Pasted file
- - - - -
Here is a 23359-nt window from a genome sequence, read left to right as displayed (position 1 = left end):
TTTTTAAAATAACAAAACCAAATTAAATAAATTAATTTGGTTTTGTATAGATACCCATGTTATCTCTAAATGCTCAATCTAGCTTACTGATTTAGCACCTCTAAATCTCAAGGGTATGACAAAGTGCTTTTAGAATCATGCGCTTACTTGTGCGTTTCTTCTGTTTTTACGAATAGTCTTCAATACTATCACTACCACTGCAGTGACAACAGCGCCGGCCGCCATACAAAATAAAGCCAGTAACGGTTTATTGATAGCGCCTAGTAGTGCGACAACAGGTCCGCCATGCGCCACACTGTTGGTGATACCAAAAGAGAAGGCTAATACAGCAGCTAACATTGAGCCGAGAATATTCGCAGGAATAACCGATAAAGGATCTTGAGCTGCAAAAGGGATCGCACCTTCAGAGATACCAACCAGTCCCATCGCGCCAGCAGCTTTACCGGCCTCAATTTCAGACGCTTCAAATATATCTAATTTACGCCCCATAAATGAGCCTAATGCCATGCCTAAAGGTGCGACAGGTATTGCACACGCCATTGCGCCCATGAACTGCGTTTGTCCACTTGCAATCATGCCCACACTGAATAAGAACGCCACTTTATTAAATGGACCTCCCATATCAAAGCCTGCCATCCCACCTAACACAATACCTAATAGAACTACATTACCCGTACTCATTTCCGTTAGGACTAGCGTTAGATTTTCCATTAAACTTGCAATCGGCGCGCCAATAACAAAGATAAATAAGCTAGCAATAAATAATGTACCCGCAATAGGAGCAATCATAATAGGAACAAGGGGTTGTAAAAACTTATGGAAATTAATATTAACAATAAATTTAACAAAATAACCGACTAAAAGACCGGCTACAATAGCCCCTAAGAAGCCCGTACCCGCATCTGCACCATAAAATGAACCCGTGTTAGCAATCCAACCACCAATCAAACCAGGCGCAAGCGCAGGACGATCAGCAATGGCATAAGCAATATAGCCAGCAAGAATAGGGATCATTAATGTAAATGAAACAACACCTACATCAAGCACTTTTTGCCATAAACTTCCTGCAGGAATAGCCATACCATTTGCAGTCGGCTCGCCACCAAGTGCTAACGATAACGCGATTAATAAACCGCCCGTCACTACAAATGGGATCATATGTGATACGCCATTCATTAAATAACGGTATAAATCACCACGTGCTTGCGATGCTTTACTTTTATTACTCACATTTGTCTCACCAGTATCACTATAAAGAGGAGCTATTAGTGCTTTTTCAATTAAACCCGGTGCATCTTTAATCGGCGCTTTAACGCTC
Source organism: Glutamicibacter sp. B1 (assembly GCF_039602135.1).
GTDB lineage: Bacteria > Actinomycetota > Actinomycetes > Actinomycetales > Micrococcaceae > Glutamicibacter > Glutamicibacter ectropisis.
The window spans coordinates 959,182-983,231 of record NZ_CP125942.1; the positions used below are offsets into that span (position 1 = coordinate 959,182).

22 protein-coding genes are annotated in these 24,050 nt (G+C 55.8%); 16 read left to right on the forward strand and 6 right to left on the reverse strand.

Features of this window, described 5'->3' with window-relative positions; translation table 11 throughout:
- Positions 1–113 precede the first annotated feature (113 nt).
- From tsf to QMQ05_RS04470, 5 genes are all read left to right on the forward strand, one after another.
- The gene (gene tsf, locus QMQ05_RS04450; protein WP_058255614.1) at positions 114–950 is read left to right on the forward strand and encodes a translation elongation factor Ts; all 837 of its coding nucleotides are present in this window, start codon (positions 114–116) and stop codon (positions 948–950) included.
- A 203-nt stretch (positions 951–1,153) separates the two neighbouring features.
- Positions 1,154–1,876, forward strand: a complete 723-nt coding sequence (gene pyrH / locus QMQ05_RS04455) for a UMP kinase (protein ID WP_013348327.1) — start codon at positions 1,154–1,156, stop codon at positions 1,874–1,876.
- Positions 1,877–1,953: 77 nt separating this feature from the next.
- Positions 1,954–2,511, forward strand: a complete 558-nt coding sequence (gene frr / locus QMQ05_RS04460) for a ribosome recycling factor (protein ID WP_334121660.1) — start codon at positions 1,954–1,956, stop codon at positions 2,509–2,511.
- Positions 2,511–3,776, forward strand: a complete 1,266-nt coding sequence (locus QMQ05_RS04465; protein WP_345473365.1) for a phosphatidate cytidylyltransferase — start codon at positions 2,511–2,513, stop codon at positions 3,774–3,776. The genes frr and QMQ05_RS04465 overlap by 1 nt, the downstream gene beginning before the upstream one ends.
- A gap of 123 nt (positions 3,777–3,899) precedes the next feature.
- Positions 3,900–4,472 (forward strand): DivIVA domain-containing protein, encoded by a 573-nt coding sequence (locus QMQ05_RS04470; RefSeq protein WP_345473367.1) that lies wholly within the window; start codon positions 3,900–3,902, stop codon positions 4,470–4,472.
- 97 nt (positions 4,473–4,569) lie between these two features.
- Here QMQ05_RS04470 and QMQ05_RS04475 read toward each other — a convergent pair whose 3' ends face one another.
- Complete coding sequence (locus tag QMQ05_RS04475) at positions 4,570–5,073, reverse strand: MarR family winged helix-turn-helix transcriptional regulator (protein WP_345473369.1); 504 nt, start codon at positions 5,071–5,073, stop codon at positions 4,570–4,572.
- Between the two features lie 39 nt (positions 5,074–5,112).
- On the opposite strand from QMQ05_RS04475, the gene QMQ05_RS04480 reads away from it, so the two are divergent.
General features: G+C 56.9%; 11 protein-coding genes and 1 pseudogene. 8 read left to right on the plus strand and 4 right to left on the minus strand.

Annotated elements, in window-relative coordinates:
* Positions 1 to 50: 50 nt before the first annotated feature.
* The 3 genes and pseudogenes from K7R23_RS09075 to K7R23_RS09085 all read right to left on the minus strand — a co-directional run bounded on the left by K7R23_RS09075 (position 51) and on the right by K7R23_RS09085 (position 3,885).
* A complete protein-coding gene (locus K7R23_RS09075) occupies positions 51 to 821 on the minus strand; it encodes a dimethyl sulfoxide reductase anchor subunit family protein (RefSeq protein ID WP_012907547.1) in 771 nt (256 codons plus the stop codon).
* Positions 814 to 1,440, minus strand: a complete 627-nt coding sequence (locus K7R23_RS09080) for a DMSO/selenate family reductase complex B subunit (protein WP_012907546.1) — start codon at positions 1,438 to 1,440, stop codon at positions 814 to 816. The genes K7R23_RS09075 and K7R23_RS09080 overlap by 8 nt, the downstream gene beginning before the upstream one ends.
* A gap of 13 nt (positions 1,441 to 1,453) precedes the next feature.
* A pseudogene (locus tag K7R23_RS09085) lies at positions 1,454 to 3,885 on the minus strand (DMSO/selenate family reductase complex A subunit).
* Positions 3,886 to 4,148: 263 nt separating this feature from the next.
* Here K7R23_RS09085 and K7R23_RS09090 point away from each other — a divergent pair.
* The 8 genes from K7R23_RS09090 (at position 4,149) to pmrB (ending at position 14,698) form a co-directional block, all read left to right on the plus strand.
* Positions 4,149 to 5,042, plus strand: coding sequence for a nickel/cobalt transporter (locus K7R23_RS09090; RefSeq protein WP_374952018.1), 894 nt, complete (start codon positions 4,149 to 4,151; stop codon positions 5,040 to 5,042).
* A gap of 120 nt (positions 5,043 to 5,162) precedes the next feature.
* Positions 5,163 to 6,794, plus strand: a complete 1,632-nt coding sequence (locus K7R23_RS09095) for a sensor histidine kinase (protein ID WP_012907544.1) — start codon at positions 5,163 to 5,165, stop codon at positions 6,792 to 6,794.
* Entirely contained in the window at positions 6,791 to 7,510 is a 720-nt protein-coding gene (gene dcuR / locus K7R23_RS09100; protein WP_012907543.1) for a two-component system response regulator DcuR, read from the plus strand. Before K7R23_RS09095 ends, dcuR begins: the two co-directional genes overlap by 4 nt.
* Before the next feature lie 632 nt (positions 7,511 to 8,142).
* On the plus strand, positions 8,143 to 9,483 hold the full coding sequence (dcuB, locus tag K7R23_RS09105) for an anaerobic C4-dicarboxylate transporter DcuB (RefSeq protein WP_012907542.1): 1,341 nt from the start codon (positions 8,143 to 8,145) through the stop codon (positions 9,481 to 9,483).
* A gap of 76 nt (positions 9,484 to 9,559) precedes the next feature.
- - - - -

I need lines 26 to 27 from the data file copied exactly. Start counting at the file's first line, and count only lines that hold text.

* The 3 genes and pseudogenes from K7R23_RS09075 to K7R23_RS09085 all read right to left on the minus strand — a co-directional run bounded on the left by K7R23_RS09075 (position 51) and on the right by K7R23_RS09085 (position 3,885).
* A complete protein-coding gene (locus K7R23_RS09075) occupies positions 51 to 821 on the minus strand; it encodes a dimethyl sulfoxide reductase anchor subunit family protein (RefSeq protein ID WP_012907547.1) in 771 nt (256 codons plus the stop codon).